PERM is an electronically-filed, attestation-based application filed with the U.S. Department of Labor (DOL) by an employer who wishes to sponsor a foreign national for an employment-based green card. The PERM exists as a way for the DOL to help make sure that employers are not using the immigration system to take jobs from U.S. workers. The sponsoring employer essentially attests to four things under penalty of perjury:
First, that the employer has an opening for a full-time, permanent position. In the PERM context, part-time or temporary contract positions won’t make the cut.
Second, the employer confirms to DOL that they conducted a recruitment campaign to meet the government’s PERM regulations. This is essentially to prove that there aren’t any able, available, willing and qualified U.S. workers for the position. If such a U.S. worker is identified during recruitment, then the PERM may not be filed with DOL unless the employer is willing to fill multiple open positions for that role.
Third, the employer confirms to DOL that U.S. citizen or green card applicants were rejected only for lawful, job-related reasons. PERM regulations clearly state that an applicant can be rejected as unqualified only if they do not meet the job requirements and would not be able to acquire skills necessary to perform the duties after a reasonable period of on-the-job training. This can be tricky for an employer to articulate in a PERM case if the government pushes back, which is why it’s really important to identify only quantifiable and objective skills and requirements when initiating the process. Subjective criteria, unmeasurable preferences, and unduly restrictive skills required won’t make the cut in a successful PERM case.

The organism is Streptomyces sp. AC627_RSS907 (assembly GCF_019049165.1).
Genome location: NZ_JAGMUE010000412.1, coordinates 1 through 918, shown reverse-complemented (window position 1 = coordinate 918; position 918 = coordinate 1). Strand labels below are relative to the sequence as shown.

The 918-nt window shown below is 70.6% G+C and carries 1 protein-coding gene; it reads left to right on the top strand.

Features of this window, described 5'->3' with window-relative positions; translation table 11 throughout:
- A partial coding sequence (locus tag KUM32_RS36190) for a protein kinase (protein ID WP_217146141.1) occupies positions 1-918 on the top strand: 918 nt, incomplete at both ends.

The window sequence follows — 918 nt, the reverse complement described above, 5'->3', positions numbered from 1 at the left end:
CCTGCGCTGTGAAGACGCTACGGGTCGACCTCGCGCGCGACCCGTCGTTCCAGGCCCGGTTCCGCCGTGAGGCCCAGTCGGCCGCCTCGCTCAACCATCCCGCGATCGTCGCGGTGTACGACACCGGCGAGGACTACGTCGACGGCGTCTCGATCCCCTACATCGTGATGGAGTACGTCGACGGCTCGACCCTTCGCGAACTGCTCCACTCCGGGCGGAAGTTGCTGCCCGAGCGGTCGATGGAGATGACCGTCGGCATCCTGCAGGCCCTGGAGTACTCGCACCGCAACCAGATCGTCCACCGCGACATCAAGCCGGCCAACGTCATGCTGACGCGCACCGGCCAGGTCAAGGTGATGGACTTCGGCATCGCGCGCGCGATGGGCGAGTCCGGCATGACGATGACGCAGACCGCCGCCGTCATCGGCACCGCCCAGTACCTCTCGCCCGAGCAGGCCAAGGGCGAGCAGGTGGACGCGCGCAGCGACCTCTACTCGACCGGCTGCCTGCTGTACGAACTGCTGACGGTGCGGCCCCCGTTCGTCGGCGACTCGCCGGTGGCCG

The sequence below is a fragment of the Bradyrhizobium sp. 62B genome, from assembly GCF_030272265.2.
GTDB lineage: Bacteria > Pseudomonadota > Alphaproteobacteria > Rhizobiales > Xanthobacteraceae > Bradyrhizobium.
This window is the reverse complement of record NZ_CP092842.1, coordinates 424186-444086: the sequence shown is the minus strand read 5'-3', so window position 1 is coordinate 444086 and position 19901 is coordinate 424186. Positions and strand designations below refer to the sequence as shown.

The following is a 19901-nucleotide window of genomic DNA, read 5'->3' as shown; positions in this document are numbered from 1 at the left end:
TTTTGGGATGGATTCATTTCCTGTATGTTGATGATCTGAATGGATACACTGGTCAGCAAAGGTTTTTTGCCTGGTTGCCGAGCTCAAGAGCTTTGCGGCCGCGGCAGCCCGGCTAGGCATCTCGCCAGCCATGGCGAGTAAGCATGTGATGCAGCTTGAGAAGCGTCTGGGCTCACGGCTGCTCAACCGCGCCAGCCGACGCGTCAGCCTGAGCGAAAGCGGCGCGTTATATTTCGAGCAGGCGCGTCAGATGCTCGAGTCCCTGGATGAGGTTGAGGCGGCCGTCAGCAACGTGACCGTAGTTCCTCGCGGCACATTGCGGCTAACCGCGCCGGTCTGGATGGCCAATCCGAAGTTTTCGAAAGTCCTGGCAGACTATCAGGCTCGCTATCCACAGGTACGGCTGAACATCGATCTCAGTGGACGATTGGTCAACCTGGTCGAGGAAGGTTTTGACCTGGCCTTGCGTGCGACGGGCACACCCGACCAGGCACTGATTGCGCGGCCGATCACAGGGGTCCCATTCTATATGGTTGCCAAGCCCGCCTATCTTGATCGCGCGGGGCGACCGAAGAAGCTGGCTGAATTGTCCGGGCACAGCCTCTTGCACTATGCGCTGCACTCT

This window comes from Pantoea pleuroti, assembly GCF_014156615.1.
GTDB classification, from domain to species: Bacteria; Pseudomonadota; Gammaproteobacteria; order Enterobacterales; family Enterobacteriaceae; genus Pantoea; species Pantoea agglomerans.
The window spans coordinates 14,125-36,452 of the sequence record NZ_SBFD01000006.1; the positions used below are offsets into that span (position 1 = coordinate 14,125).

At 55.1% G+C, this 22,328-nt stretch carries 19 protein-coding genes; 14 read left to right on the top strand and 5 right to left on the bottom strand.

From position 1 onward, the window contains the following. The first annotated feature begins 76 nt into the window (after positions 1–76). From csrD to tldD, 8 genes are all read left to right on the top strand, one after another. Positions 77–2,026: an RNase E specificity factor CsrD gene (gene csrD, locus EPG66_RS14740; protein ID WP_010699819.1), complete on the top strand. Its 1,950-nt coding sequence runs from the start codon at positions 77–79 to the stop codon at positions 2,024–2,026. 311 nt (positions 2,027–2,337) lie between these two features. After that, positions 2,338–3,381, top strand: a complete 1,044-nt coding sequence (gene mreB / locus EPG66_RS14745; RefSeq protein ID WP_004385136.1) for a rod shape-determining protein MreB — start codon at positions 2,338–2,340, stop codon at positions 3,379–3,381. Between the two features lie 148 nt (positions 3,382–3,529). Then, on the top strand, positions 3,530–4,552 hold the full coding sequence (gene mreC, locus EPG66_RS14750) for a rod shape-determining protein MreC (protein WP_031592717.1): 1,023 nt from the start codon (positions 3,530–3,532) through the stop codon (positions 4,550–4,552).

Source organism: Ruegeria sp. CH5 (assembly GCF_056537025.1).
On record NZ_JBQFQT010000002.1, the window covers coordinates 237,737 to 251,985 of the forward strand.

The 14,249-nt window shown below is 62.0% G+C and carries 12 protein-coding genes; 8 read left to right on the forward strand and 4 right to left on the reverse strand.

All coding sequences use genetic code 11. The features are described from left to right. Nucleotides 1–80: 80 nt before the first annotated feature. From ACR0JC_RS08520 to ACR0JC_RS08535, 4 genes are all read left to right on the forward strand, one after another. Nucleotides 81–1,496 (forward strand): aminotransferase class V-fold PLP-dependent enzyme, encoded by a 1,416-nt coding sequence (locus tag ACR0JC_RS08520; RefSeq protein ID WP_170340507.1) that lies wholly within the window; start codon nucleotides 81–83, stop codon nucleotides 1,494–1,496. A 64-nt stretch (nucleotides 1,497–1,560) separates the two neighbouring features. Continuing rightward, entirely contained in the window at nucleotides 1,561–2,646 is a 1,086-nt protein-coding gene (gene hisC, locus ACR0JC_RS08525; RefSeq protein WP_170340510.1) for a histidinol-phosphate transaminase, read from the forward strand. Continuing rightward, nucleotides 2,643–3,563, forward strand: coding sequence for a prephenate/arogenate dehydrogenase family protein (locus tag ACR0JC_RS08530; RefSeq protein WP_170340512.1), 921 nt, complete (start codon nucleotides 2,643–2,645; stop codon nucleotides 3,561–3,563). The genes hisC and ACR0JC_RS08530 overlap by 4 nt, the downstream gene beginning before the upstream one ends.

And finally, the sponsoring employer confirms that they are willing to pay a wage that is equal to or exceeds the minimum prevailing wage as determined by the DOL. This is important at the I-140 stage as well, where USCIS will actually review the sponsoring employer’s tax return or audited financials as evidence of this.
PERM green card cases are complex with many moving parts that can take months and months to accomplish. Here at Berardi Immigration Law, we work with employers in all industries to file PERM labor certifications. Give us a call today – I look forward to working with you!